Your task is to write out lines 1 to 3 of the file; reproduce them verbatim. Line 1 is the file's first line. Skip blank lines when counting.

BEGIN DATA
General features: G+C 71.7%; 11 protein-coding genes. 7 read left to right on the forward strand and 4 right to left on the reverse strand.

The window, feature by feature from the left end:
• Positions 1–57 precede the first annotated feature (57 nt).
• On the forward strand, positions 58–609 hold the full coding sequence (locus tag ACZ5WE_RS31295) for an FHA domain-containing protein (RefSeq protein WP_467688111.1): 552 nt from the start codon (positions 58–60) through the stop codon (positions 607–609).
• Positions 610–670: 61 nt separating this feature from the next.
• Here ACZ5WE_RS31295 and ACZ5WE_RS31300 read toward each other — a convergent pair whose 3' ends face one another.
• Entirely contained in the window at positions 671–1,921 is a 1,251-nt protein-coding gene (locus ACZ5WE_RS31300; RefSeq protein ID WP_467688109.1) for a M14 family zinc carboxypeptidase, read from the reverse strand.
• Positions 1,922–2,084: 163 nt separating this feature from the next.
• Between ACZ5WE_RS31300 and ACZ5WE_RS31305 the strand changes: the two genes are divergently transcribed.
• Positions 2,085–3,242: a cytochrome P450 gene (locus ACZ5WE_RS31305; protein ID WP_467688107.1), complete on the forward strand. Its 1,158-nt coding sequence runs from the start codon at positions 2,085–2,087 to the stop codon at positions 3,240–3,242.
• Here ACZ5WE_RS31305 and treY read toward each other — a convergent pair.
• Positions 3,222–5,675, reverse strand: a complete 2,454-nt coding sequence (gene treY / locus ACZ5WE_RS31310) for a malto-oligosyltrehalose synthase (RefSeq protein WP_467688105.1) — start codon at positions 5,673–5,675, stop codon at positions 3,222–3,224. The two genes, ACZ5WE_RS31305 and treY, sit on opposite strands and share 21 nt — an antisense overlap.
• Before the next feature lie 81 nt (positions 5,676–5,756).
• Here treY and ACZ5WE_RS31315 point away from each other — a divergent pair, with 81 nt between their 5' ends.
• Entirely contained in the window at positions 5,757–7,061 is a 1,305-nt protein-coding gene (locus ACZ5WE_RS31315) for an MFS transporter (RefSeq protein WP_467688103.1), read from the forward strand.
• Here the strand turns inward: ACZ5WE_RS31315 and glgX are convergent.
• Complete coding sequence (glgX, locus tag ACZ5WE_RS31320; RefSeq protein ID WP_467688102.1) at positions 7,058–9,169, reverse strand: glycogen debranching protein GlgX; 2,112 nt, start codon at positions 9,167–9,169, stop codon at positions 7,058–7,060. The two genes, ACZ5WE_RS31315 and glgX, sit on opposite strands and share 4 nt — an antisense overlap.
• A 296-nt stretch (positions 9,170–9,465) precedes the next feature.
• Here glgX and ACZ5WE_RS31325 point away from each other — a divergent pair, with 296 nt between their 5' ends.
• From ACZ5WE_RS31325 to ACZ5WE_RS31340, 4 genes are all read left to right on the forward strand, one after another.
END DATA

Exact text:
General features: G+C 71.7%; 11 protein-coding genes. 7 read left to right on the forward strand and 4 right to left on the reverse strand.

The window, feature by feature from the left end:
• Positions 1–57 precede the first annotated feature (57 nt).